The third chapter, “Law and Life,” begins and ends with a speech Malcolm Muggeridge gave to the Ottawa Festival for Life in May 1977. He had absolutely no doubt that once society had legalized abortion it would go on to legalize euthanasia. The temptation to get rid of “useless” people would be irresistible–and of course it would dress it up in humanitarian terms as an act of compassion.
Hunter traces the development of abortion on demand in Canada, Henry Morgentaler as the man of the moment, and the January 1988 decision in his favour: “The majority judgement in the Supreme Court conferred unchecked authority on some (women) to the exclusion, indeed elimination, of others (the unborn). It affirmed the liberty (if the word liberty, in this context, does not lose all meaning) of women by ignoring the life of their offspring. At the stroke of a judicial pen, suddenly Canada had no abortion law.” It dealt very differently with Joe Borowski’s scientific evidence about the humanity of the unborn: “In Morgentaler, the Supreme Court resembled a magician who, by sleight-of-hand, pulls the rabbit from a hat; in Borowski the magician sulks off stage and refuses to perform because the hat is now empty.” Hunter is scathing as well in his discussion of the “unprecedented emergency hearing” in the case of Chantal Daigle. Where was the “emergency,” he asks, when a healthy woman was carrying a healthy baby nearing the third trimester?
Canada a secular state?
His chief illustration of the fact that we are now in a secular wasteland comes from the words of the current Chief Justice, Antonio Lamer, concerning the case of Sue Rodriguez:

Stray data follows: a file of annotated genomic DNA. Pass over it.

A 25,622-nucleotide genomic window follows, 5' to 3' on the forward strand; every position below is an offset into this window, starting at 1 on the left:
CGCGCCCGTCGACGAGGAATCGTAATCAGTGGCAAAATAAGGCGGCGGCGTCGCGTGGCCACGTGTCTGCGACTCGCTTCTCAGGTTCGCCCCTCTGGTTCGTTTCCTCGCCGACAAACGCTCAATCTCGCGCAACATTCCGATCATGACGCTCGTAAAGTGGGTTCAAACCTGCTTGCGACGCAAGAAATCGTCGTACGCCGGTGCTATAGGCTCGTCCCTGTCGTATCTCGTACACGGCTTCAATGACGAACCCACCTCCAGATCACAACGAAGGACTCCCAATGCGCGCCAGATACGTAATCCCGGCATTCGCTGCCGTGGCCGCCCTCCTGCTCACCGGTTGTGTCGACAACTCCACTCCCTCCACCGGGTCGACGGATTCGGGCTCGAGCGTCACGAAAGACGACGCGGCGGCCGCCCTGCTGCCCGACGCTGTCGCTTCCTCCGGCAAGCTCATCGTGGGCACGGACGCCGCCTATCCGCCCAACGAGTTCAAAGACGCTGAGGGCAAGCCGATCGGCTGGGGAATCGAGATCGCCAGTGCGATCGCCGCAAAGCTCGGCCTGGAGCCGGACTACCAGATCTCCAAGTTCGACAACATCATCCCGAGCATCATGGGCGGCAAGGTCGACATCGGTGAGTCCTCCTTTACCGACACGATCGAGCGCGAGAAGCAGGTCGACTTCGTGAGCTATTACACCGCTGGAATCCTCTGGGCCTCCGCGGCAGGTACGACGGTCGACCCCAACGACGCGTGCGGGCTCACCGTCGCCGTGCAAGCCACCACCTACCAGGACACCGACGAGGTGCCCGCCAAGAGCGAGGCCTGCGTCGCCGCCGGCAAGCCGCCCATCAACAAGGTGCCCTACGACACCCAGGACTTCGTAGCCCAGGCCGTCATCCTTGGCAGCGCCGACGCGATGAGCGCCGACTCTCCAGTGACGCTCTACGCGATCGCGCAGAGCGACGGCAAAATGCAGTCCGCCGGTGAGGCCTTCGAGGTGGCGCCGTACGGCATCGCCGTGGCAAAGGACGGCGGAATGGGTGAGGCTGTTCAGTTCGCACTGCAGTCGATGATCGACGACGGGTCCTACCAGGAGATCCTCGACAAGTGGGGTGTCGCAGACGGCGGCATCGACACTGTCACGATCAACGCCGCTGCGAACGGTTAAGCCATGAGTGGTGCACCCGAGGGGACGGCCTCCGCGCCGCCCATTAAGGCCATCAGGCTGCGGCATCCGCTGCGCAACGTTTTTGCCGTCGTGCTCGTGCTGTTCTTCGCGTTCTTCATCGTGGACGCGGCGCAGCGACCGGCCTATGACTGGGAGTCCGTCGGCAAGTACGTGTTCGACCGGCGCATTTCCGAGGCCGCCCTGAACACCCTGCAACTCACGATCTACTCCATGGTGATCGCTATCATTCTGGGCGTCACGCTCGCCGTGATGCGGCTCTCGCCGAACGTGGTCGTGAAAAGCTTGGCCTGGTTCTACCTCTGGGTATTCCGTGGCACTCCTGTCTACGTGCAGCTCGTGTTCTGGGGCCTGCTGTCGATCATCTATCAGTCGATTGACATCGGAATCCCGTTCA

Can the right to choose at issue here, that is the right to choose suicide, be described as an advantage of which the appellant is being deprived? In my opinion, the Court should answer this question without reference to the philosophical and theological considerations fuelling the debate on the morality of suicide or euthanasia. It should consider the question before it from a legal perspective … while keeping in mind that the Charter has established the essentially secular nature of Canadian society.
Where did the Charter do this? Hunter points out that the Charter’s Preamble acknowledges “the supremacy of God” in our country. But the Charter’s first “fundamental freedom,” freedom of religion, is now being interpreted by the Supreme Court as freedom from religion. In addition the Chief Justice’s promise to consider life and death “without regard to philosophical or theological considerations” means that the ultimate questions of human existence are being discussed with no religious and spiritual insight.
Hunter concludes this chapter where he began, with a long passage from Malcolm Muggeridge’s 1977 address, a very moving meditation of an old man nearing death on being a participant in God’s creation even at the fag-end of life, on how we shut ourselves off from the wonderful light that awaits us, on the folly of hubris and the need for abandonment to God’s purpose for men. This page by itself would be worth the price of the book. The book itself is an excellent discussion of the downfall of our legal system.
Let us hope that it will awaken some people to the extent of the damage the Charter has done.